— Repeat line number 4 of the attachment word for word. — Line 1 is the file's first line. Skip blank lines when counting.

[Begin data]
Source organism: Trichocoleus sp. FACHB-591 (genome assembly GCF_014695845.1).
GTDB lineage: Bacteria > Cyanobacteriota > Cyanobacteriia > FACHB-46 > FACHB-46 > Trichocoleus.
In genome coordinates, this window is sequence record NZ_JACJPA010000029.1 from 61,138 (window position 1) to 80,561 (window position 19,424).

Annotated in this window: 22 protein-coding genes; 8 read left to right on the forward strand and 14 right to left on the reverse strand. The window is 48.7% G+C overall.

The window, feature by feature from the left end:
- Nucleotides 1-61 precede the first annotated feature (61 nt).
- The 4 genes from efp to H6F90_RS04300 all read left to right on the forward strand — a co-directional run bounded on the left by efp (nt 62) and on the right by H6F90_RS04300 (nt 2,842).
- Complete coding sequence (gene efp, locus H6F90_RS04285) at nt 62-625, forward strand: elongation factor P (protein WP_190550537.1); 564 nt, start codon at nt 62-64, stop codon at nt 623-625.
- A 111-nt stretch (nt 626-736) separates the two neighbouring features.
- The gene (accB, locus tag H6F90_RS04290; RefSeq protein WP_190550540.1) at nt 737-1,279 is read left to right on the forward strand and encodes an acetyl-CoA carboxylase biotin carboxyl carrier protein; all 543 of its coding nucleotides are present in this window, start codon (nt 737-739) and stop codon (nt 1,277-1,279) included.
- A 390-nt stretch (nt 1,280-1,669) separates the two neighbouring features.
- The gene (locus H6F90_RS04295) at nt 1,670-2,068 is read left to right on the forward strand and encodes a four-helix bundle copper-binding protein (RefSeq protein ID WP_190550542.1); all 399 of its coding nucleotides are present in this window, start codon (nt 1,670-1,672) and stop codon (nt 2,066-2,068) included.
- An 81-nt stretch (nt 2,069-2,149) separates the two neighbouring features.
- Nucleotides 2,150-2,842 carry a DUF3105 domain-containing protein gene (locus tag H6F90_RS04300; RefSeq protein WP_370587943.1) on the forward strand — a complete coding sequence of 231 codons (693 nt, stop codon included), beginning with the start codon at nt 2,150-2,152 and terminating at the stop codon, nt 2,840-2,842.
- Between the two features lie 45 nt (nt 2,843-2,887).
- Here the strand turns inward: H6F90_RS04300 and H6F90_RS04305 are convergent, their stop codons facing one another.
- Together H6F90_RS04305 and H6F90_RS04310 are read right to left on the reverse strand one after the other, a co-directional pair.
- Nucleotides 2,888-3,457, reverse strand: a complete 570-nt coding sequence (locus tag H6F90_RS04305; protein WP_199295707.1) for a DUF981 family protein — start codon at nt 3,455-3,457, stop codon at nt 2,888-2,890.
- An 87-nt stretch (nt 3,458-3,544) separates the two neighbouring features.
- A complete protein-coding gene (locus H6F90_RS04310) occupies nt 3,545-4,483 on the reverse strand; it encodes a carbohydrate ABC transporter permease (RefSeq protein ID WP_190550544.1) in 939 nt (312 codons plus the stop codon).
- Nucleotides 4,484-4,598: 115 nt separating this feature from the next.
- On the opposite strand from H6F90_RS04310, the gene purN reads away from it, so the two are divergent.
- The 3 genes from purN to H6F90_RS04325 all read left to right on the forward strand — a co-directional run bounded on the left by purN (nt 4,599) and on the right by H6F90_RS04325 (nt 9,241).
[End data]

Annotated in this window: 22 protein-coding genes; 8 read left to right on the forward strand and 14 right to left on the reverse strand. The window is 48.7% G+C overall.